These issues might have contributed to their incarceration in the first place and, if not addressed, might lead to recidivism. It takes time and effort to address these challenges adequately and to help youth learn appropriate, adaptive behaviors (e.g., social skills). This can be done through effective transition planning, a process that guides all transition-related activities in the JC setting. A related term, secondary transition planning, refers to the process of helping a student with a disability make the transition from high school into the community or an adult education setting. Ideally, when teachers work with youth with disabilities, these two transition plans should inform each other and enhance the continuity of services and supports. Transition planning should begin as soon as a youth arrives at a juvenile corrections facility, a practice referred to as “exit at entry,” and be carried out by a multidisciplinary transition team consisting of professionals from within (e.g., parole officer) and without the juvenile justice system (e.g., foster care services) as well as other interested parties (e.g., parents or guardians). The transition team utilizes collaboration between agencies to create and implement the transition plan. Transition planning should address three areas:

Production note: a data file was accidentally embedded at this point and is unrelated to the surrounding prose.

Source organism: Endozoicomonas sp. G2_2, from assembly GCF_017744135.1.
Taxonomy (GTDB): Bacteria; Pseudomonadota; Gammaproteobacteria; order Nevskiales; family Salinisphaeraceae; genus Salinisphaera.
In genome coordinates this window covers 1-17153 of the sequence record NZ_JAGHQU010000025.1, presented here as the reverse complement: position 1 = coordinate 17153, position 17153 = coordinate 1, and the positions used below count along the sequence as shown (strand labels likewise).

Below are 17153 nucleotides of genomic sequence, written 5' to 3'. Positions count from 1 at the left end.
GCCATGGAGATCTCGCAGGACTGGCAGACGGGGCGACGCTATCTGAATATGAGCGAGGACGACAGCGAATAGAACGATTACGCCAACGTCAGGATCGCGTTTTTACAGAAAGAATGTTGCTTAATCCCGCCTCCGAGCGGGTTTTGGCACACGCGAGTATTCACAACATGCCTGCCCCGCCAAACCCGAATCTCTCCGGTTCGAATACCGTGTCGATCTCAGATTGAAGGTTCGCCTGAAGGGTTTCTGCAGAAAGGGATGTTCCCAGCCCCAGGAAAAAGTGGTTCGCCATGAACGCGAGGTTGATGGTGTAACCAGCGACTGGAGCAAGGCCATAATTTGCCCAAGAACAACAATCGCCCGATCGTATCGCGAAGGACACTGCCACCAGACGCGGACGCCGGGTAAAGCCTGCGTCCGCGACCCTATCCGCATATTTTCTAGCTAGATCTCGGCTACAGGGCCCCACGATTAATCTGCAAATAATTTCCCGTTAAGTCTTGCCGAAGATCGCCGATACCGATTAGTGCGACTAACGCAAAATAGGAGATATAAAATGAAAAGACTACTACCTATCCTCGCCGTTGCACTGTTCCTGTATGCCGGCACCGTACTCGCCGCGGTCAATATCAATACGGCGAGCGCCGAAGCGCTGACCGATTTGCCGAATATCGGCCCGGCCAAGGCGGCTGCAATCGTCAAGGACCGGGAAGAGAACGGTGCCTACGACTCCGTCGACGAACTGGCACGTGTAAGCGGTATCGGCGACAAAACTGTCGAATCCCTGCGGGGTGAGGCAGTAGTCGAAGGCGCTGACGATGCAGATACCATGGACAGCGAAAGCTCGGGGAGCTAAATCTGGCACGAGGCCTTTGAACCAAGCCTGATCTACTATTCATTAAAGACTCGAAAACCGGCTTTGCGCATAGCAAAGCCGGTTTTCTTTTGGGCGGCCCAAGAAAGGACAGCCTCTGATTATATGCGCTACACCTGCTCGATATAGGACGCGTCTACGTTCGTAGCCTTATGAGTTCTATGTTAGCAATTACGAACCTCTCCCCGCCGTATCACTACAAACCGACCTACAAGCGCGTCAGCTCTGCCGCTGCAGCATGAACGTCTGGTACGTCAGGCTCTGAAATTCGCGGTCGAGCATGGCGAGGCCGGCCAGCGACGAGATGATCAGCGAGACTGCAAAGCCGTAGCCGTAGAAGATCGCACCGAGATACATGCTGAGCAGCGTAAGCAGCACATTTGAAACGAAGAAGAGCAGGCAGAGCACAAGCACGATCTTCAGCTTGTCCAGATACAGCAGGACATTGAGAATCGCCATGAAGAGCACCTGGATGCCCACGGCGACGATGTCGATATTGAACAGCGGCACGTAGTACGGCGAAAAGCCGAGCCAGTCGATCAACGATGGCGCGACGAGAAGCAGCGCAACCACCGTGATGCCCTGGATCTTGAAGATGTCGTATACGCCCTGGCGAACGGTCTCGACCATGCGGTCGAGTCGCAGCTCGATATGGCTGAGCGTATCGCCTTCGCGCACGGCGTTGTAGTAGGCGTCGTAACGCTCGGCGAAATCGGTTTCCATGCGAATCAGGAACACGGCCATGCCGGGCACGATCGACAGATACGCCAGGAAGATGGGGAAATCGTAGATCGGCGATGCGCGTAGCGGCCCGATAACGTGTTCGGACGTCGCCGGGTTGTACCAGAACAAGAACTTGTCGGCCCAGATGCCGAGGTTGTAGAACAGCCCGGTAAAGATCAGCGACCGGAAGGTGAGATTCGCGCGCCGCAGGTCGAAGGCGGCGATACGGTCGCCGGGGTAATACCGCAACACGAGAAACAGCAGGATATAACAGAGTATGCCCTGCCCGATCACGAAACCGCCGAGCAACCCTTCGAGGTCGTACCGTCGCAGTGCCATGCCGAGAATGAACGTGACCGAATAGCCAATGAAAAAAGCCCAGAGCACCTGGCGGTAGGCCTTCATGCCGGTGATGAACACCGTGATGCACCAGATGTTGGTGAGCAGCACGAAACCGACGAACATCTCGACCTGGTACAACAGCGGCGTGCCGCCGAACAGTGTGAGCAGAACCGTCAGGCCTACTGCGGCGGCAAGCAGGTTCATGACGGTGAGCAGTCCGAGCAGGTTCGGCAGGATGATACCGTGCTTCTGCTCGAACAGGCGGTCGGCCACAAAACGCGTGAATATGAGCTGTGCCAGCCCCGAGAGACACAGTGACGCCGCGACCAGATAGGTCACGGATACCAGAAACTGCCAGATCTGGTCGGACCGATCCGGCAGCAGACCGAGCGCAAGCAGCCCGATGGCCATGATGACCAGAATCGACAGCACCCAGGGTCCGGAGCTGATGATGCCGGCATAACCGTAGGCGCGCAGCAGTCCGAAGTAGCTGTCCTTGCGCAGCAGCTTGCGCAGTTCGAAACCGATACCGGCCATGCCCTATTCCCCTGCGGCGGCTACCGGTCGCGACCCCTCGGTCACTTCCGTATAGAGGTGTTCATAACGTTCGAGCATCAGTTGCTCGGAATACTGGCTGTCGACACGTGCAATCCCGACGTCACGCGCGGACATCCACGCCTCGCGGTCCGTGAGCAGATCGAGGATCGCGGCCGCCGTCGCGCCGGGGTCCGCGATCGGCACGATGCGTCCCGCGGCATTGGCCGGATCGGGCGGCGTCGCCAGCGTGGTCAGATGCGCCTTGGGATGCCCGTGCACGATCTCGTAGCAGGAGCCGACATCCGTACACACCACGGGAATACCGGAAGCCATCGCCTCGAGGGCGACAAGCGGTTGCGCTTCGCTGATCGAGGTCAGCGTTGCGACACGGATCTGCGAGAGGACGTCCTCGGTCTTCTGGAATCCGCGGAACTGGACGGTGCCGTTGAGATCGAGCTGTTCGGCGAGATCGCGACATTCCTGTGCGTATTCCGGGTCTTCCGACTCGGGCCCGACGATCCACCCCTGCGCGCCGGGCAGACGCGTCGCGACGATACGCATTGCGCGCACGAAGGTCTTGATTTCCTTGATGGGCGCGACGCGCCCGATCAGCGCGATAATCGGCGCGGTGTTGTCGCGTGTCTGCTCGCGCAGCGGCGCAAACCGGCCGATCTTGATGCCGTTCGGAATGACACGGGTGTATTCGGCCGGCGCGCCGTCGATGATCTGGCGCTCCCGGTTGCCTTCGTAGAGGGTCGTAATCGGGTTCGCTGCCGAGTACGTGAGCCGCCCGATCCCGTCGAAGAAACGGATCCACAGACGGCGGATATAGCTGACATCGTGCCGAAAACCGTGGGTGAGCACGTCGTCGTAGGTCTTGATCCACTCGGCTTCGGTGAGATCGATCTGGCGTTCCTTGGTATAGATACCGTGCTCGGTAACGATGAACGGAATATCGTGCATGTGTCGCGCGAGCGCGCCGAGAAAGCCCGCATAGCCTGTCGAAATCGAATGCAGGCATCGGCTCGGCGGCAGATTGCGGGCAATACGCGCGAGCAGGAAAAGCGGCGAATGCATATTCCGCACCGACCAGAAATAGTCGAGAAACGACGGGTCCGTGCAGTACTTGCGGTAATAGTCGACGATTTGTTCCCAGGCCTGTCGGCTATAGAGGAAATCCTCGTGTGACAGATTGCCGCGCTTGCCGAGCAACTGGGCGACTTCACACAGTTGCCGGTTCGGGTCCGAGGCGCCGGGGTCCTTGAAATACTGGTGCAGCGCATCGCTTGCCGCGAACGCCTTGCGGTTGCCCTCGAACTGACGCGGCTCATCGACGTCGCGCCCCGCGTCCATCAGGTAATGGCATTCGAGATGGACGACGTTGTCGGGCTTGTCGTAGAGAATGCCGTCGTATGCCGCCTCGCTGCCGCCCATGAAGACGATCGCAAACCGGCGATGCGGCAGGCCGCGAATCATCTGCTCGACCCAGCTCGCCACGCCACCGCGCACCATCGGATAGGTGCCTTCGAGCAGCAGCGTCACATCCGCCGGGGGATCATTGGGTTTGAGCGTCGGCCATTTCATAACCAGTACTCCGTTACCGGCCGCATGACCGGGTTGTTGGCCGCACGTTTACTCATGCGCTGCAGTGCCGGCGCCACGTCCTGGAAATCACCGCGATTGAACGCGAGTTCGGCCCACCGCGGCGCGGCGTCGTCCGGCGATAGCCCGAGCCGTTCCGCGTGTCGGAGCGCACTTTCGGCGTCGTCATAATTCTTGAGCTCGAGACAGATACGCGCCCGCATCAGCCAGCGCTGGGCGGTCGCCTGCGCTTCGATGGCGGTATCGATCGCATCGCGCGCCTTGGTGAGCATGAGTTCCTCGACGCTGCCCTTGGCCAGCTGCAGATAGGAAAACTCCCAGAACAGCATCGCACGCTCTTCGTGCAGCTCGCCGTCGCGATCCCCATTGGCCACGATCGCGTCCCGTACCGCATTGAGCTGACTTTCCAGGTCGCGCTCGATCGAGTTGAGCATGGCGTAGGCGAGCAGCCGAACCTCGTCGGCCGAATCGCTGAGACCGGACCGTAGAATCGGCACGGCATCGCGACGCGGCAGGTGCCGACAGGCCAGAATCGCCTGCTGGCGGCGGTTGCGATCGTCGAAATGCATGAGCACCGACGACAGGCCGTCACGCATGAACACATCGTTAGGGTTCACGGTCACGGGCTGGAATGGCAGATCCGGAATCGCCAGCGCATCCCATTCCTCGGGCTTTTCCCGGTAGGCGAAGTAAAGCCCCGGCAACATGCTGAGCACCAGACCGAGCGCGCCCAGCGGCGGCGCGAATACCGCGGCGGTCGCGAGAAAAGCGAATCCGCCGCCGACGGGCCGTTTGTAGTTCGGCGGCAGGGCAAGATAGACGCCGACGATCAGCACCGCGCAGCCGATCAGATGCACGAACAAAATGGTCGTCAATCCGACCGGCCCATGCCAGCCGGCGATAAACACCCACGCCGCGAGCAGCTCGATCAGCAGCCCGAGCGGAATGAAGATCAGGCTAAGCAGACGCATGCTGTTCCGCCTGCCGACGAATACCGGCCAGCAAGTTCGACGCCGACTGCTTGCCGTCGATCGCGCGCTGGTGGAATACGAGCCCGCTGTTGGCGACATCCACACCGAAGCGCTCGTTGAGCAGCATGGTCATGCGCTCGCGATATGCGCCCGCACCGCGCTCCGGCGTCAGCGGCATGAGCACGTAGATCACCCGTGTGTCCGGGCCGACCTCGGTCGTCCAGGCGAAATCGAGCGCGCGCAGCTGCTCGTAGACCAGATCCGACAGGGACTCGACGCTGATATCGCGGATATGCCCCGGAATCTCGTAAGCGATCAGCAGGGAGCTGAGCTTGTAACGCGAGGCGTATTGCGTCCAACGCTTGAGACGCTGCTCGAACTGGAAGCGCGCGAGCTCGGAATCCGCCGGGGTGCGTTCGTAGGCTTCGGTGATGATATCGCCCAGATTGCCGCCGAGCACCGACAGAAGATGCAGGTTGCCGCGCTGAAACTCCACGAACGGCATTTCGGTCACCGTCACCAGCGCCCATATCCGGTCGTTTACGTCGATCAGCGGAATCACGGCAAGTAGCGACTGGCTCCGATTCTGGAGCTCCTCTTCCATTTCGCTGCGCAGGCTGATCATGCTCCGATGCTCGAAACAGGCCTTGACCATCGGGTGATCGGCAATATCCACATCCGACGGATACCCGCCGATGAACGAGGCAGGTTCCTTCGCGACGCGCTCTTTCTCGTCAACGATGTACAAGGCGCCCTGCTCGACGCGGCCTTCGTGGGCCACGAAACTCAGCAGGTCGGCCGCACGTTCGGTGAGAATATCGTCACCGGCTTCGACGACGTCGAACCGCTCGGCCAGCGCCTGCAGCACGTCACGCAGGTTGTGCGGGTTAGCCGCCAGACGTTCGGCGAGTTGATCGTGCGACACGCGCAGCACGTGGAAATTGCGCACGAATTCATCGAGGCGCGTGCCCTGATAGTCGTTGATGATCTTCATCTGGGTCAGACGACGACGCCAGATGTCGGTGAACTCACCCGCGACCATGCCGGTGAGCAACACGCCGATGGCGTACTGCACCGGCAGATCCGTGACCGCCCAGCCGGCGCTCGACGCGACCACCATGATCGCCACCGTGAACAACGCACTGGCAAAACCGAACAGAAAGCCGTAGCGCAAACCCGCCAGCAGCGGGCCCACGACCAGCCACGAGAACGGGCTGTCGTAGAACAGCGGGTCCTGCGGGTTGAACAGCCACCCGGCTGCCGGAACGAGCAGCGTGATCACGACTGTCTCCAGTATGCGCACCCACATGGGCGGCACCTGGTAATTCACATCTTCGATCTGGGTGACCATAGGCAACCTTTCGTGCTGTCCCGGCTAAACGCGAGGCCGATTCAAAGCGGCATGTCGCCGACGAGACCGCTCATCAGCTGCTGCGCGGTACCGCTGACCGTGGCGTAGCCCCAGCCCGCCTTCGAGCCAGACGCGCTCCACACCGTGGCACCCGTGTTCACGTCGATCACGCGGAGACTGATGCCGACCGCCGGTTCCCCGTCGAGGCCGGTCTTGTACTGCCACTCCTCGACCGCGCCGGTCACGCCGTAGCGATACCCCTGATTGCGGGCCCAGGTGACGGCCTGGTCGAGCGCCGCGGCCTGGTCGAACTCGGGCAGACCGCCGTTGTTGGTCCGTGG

Research Shows

  • An effective transition process combined with high-quality support services are crucial if a youth is to successfully reenter the community. It is also critical that the transition process begin as soon as a youth enters the juvenile justice system.